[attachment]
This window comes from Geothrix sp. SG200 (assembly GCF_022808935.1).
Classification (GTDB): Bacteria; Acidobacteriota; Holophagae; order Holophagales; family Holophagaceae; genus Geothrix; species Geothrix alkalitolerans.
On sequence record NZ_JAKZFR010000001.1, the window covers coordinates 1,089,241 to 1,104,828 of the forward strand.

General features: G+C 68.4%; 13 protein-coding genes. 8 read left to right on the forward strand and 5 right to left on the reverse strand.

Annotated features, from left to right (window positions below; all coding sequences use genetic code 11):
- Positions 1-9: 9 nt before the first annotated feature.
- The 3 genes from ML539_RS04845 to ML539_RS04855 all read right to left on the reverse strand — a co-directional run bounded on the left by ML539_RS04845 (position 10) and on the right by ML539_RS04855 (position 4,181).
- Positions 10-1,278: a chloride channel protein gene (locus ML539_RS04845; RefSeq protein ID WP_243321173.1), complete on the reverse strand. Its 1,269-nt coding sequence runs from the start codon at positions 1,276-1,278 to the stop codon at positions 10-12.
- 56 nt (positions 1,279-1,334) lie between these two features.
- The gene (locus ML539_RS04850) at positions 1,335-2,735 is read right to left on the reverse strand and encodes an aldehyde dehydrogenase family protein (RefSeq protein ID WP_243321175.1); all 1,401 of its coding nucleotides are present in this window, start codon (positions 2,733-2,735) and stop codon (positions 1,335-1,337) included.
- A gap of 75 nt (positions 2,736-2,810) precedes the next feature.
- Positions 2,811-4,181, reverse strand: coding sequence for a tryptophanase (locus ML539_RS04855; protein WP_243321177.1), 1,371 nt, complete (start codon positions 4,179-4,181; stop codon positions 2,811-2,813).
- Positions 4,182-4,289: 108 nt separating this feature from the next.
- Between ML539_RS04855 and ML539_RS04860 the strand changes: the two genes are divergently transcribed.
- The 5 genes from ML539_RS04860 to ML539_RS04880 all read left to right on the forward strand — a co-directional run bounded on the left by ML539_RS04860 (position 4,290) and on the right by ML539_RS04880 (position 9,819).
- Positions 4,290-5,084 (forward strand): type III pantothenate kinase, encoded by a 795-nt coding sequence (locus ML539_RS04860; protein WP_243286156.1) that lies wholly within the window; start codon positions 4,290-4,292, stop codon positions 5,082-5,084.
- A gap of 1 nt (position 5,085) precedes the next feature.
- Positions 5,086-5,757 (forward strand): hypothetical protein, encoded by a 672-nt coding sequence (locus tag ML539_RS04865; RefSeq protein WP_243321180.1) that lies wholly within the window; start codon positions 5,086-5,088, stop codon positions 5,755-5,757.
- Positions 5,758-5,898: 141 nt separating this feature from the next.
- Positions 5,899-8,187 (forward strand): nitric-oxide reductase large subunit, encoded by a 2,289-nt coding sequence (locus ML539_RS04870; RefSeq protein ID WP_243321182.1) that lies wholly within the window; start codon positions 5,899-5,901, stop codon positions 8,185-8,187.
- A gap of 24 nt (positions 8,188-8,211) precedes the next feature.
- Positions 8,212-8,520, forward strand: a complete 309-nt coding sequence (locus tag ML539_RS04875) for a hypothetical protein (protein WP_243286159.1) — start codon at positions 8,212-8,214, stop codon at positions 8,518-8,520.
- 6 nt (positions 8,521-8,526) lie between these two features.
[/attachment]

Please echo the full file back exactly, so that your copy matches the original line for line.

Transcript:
This window comes from Geothrix sp. SG200 (assembly GCF_022808935.1).
Classification (GTDB): Bacteria; Acidobacteriota; Holophagae; order Holophagales; family Holophagaceae; genus Geothrix; species Geothrix alkalitolerans.
On sequence record NZ_JAKZFR010000001.1, the window covers coordinates 1,089,241 to 1,104,828 of the forward strand.

General features: G+C 68.4%; 13 protein-coding genes. 8 read left to right on the forward strand and 5 right to left on the reverse strand.

Annotated features, from left to right (window positions below; all coding sequences use genetic code 11):
- Positions 1-9: 9 nt before the first annotated feature.
- The 3 genes from ML539_RS04845 to ML539_RS04855 all read right to left on the reverse strand — a co-directional run bounded on the left by ML539_RS04845 (position 10) and on the right by ML539_RS04855 (position 4,181).
- Positions 10-1,278: a chloride channel protein gene (locus ML539_RS04845; RefSeq protein ID WP_243321173.1), complete on the reverse strand. Its 1,269-nt coding sequence runs from the start codon at positions 1,276-1,278 to the stop codon at positions 10-12.
- 56 nt (positions 1,279-1,334) lie between these two features.
- The gene (locus ML539_RS04850) at positions 1,335-2,735 is read right to left on the reverse strand and encodes an aldehyde dehydrogenase family protein (RefSeq protein ID WP_243321175.1); all 1,401 of its coding nucleotides are present in this window, start codon (positions 2,733-2,735) and stop codon (positions 1,335-1,337) included.
- A gap of 75 nt (positions 2,736-2,810) precedes the next feature.
- Positions 2,811-4,181, reverse strand: coding sequence for a tryptophanase (locus ML539_RS04855; protein WP_243321177.1), 1,371 nt, complete (start codon positions 4,179-4,181; stop codon positions 2,811-2,813).
- Positions 4,182-4,289: 108 nt separating this feature from the next.
- Between ML539_RS04855 and ML539_RS04860 the strand changes: the two genes are divergently transcribed.
- The 5 genes from ML539_RS04860 to ML539_RS04880 all read left to right on the forward strand — a co-directional run bounded on the left by ML539_RS04860 (position 4,290) and on the right by ML539_RS04880 (position 9,819).
- Positions 4,290-5,084 (forward strand): type III pantothenate kinase, encoded by a 795-nt coding sequence (locus ML539_RS04860; protein WP_243286156.1) that lies wholly within the window; start codon positions 4,290-4,292, stop codon positions 5,082-5,084.
- A gap of 1 nt (position 5,085) precedes the next feature.
- Positions 5,086-5,757 (forward strand): hypothetical protein, encoded by a 672-nt coding sequence (locus tag ML539_RS04865; RefSeq protein WP_243321180.1) that lies wholly within the window; start codon positions 5,086-5,088, stop codon positions 5,755-5,757.
- Positions 5,758-5,898: 141 nt separating this feature from the next.
- Positions 5,899-8,187 (forward strand): nitric-oxide reductase large subunit, encoded by a 2,289-nt coding sequence (locus ML539_RS04870; RefSeq protein ID WP_243321182.1) that lies wholly within the window; start codon positions 5,899-5,901, stop codon positions 8,185-8,187.
- A gap of 24 nt (positions 8,188-8,211) precedes the next feature.
- Positions 8,212-8,520, forward strand: a complete 309-nt coding sequence (locus tag ML539_RS04875) for a hypothetical protein (protein WP_243286159.1) — start codon at positions 8,212-8,214, stop codon at positions 8,518-8,520.
- 6 nt (positions 8,521-8,526) lie between these two features.